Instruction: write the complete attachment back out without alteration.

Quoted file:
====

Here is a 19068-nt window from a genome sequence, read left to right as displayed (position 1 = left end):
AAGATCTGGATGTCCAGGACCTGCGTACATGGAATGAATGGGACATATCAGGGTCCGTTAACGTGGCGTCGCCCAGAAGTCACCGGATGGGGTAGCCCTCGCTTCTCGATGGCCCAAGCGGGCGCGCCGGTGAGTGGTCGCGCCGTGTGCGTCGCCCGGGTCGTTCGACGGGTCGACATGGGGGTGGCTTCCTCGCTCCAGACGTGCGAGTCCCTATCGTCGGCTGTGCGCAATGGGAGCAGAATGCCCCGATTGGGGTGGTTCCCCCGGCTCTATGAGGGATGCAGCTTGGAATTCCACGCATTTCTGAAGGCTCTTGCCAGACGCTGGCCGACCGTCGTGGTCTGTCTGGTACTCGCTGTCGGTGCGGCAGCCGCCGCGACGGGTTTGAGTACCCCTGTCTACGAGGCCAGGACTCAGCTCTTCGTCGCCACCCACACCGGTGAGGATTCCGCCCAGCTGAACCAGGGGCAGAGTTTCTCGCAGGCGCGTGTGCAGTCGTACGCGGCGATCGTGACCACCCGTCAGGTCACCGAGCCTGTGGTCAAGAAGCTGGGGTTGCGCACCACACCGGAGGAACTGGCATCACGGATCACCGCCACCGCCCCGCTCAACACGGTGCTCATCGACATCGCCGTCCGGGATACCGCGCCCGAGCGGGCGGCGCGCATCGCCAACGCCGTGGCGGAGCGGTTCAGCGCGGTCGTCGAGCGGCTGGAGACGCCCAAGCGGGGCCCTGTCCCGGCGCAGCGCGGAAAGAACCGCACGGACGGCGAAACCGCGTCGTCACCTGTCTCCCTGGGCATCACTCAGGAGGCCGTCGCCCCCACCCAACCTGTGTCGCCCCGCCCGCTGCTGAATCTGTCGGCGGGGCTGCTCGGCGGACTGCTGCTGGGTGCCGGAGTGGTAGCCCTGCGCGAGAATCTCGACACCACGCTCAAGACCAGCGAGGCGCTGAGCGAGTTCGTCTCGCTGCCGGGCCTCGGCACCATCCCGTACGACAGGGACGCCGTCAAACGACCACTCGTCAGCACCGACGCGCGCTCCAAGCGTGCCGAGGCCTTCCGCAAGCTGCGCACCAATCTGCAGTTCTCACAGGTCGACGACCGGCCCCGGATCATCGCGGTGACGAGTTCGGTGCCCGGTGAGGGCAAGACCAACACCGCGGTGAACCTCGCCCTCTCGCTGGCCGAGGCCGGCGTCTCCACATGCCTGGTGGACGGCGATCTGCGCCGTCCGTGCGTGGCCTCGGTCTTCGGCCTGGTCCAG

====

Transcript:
Here is a 19068-nt window from a genome sequence, read left to right as displayed (position 1 = left end):
AAGATCTGGATGTCCAGGACCTGCGTACATGGAATGAATGGGACATATCAGGGTCCGTTAACGTGGCGTCGCCCAGAAGTCACCGGATGGGGTAGCCCTCGCTTCTCGATGGCCCAAGCGGGCGCGCCGGTGAGTGGTCGCGCCGTGTGCGTCGCCCGGGTCGTTCGACGGGTCGACATGGGGGTGGCTTCCTCGCTCCAGACGTGCGAGTCCCTATCGTCGGCTGTGCGCAATGGGAGCAGAATGCCCCGATTGGGGTGGTTCCCCCGGCTCTATGAGGGATGCAGCTTGGAATTCCACGCATTTCTGAAGGCTCTTGCCAGACGCTGGCCGACCGTCGTGGTCTGTCTGGTACTCGCTGTCGGTGCGGCAGCCGCCGCGACGGGTTTGAGTACCCCTGTCTACGAGGCCAGGACTCAGCTCTTCGTCGCCACCCACACCGGTGAGGATTCCGCCCAGCTGAACCAGGGGCAGAGTTTCTCGCAGGCGCGTGTGCAGTCGTACGCGGCGATCGTGACCACCCGTCAGGTCACCGAGCCTGTGGTCAAGAAGCTGGGGTTGCGCACCACACCGGAGGAACTGGCATCACGGATCACCGCCACCGCCCCGCTCAACACGGTGCTCATCGACATCGCCGTCCGGGATACCGCGCCCGAGCGGGCGGCGCGCATCGCCAACGCCGTGGCGGAGCGGTTCAGCGCGGTCGTCGAGCGGCTGGAGACGCCCAAGCGGGGCCCTGTCCCGGCGCAGCGCGGAAAGAACCGCACGGACGGCGAAACCGCGTCGTCACCTGTCTCCCTGGGCATCACTCAGGAGGCCGTCGCCCCCACCCAACCTGTGTCGCCCCGCCCGCTGCTGAATCTGTCGGCGGGGCTGCTCGGCGGACTGCTGCTGGGTGCCGGAGTGGTAGCCCTGCGCGAGAATCTCGACACCACGCTCAAGACCAGCGAGGCGCTGAGCGAGTTCGTCTCGCTGCCGGGCCTCGGCACCATCCCGTACGACAGGGACGCCGTCAAACGACCACTCGTCAGCACCGACGCGCGCTCCAAGCGTGCCGAGGCCTTCCGCAAGCTGCGCACCAATCTGCAGTTCTCACAGGTCGACGACCGGCCCCGGATCATCGCGGTGACGAGTTCGGTGCCCGGTGAGGGCAAGACCAACACCGCGGTGAACCTCGCCCTCTCGCTGGCCGAGGCCGGCGTCTCCACATGCCTGGTGGACGGCGATCTGCGCCGTCCGTGCGTGGCCTCGGTCTTCGGCCTGGTCCAG